So music is clearly in Elvis's bones & blood:  he's a walking encyclopedia of musical knowledge and appreciation that spans genres and decades. Beyond the stuff we're all familiar with, he's recorded country, soul and jazz music, scored films and plays, and collaborated with everyone from Paul McCartney and Burt Bacharach to Loretta Lynn and Allen Toussaint. Johnny Cash & June Carter Cash, George Jones, Levon Helm, Joni Mitchell, Tony Bennett, Bruce Springsteen and Bob Dylan are just a few of the other musicians who make memorable appearances in the pages of this book.  Reading it was a great way to spend Christmas holidays & start off the new year. :)

I'll leave you with one more Elvis video -- appropriately for this post, "Every Day I Write the Book."  This song & video came out in 1983, when everyone still believed in royal fairy tales & happily ever afters... in retrospect, it's kind of eerie to watch (what did he see back then that we didn't?) & sad, in light of how everything turned out...

This is book #1 to kick off my 2016 reading. :) 

Thursday, January 7, 2016


Mel has reminded us that it's International Blog Delurking Week (Jan. 3-9).  If you've been lurking here (and even if you're a regular), now is the time to come out of the shadows, say hello, & tell me (& everyone else reading) a little bit about yourself.  :)  Don't be shy! Welcome!  :)

Wednesday, January 6, 2016

"Lips Unsealed" by Belinda Carlisle

I bought the Go-Go's first album, Beauty and the Beat, early in the spring of 1982, when I was a university student. The title and the cover art played up the novelty factor -- an all-girl band, imagine that!! -- but these chicks weren't just pretty faces -- they wrote & played their own songs -- and they were great songs, too. Their frothy, hook-laden, punk-pop sound was intoxicating -- especially for a girl like me, who was raised in the '60s and '70s on a message of female empowerment and hungry for role models. 

Belinda Carlisle was the cute & perky frontwoman who got the most attention and, after the band broke up, had the most successful solo career. But privately, she was battling a lot of demons: the breakup of her parents' marriage and a lifelong struggle with her weight demolished her self-esteem and led to a 30-year struggle -- 30 YEARS!! -- with addiction to alcohol and drugs, along with a tendency to reckless and sometime life-endangering behaviour.  In her 2010 memoir, "Lips Unsealed," Carlisle admits that while the other Go-Go's wrote songs and worked hard to hone their craft as musicians, she would often just show up to sing after snorting vast quantities of cocaine.  No wonder there was some internal friction.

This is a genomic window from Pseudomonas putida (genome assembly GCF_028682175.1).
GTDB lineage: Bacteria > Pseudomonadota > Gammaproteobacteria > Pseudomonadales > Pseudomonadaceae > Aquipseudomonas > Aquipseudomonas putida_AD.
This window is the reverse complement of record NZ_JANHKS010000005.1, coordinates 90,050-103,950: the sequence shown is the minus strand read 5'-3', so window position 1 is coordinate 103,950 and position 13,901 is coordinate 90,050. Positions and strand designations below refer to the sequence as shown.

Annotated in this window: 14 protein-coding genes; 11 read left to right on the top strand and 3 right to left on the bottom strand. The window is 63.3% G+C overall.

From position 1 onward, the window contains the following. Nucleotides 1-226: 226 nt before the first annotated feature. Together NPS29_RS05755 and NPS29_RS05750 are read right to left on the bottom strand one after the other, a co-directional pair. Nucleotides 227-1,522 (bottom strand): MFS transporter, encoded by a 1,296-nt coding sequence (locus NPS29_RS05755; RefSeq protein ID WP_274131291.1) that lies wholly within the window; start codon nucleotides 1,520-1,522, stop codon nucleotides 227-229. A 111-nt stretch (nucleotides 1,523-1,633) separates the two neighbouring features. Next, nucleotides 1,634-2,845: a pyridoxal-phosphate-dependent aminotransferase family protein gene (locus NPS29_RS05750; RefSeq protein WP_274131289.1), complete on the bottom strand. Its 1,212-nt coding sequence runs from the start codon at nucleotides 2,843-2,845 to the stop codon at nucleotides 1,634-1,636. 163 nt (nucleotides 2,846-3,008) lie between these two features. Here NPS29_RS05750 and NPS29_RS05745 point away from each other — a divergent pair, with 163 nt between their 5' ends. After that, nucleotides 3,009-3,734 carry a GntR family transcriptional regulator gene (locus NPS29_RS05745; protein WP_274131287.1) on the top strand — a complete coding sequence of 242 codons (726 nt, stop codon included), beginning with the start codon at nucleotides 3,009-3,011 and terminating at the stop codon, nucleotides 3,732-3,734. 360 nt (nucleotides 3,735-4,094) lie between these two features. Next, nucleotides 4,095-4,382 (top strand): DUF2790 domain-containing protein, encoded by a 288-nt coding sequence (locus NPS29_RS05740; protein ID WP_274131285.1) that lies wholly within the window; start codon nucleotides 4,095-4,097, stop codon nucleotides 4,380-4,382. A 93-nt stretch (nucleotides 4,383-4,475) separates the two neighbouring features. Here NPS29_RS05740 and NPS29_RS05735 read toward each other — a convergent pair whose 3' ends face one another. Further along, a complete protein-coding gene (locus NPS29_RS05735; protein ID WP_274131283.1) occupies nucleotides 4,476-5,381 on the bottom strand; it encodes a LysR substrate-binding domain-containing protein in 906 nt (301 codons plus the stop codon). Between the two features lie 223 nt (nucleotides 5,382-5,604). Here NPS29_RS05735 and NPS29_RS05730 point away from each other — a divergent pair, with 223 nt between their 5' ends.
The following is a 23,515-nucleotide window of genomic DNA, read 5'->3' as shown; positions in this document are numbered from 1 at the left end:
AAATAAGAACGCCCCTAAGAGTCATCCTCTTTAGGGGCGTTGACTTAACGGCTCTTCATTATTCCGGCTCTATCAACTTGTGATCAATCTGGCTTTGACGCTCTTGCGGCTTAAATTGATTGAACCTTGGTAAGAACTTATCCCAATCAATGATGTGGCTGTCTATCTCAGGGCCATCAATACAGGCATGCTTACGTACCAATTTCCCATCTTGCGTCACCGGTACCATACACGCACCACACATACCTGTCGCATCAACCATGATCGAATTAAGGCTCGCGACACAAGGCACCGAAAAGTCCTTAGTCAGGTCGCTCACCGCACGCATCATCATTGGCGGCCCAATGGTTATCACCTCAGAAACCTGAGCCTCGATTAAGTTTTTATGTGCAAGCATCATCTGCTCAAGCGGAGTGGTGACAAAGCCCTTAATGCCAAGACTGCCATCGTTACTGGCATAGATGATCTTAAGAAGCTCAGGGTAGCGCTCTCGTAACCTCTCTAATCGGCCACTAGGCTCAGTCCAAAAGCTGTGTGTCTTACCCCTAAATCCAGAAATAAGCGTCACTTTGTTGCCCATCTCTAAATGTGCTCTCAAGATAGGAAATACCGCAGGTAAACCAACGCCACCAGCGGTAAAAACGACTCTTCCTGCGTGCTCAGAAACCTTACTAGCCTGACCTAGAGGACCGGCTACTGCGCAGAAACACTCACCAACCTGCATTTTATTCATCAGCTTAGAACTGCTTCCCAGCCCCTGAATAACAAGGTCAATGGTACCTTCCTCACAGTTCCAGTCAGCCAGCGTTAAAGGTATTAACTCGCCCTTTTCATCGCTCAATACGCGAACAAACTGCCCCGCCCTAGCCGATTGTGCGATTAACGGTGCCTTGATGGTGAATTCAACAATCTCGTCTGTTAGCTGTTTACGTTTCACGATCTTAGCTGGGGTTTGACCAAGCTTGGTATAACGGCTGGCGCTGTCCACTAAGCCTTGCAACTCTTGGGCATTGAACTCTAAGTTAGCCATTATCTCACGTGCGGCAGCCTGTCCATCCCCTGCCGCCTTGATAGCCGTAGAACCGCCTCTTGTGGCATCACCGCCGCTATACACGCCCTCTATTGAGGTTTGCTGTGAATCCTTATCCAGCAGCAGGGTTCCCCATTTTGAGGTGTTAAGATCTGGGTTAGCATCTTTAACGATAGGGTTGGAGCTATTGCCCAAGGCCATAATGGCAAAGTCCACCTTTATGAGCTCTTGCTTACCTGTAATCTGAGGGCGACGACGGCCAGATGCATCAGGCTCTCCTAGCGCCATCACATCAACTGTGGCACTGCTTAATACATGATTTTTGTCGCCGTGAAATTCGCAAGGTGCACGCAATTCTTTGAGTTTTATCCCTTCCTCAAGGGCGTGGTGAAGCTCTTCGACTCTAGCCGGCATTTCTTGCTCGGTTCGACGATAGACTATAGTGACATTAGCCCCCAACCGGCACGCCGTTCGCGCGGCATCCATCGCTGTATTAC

There are some fun stories here about the early punk movement in Los Angeles, the birth of the Go-Go's, and Belinda's encounters with various other musicians and celebrities -- for example, the Police, with whom they toured, Rod Stewart, INXS... But like many such memoirs (Chrissie Hynde's recent memoir, which I reviewed here, comes to mind), the drugs & drinking become tedious to read about after awhile. Each time Carlisle would describe a new low in her drug-induced behaviour -- snorting cocaine in the bathroom of her young son's school, for example -- or getting lectured on her drug habit by John Belushi (!!!seriously!!!) -- I would think, "OK, this MUST be the point where she finally decides to turn her life around." Nope. :p  She denies the rumour that she did cocaine during her pregnancy -- but she does admit to having a glass of wine every day during that time. Stuff like that can be hard to read for those of us who have struggled to get & stay pregnant.

Eventually, however, she did become sober, with the support of her incredibly patient husband and son, a life-changing trip to India, spiritualism and yoga.

If you're a fan, you might enjoy this. It had its moments, but not enough of them for me to give it an enthusiastic recommendation.

This was the final book that I completed in 2015, over the Christmas holidays -- #27.  Not bad!  

*** *** ***

One of my favourite Go-Go's songs, below. :)  I used to put on this album when I was living at home with my parents, post-graduate school but pre-wedding, and riding my mom's exercise bike in the morning. (This, and Billy Idol's "Rebel Yell" album, lol. Always got me pedalling faster...!) ;)

Monday, January 4, 2016

#MicroblogMondays: Back to "normal"

I missed out on a couple of #MMs over the Christmas season, but vowed to take part this week, get back into the habit of regular blogging. :)  I think this week will be all about trying to get back to some kind of routine & "normal" (whatever "normal" is, right?? lol).  Now, dh & I don't go to work anymore, and we don't have any kids to send back to school, but we've still developed some little routines & regular errands, etc., that we're looking forward to resuming this week. I love Christmas, and we enjoyed our vacation with my family, but between being there and all the statutory holidays, things open & then closed and then open again, etc., routine has gone WAY by the wayside.  There were days when I had absolutely no idea what day of the week it was.

How about you??

You can find more of this week's #MicroblogMondays posts here 

Friday, January 1, 2016

"Star Wars: The Force Awakens"

Now THAT is the "Star Wars" movie that I've been waiting 30+ years to see....!!

May 2017 can't come soon enough... ;)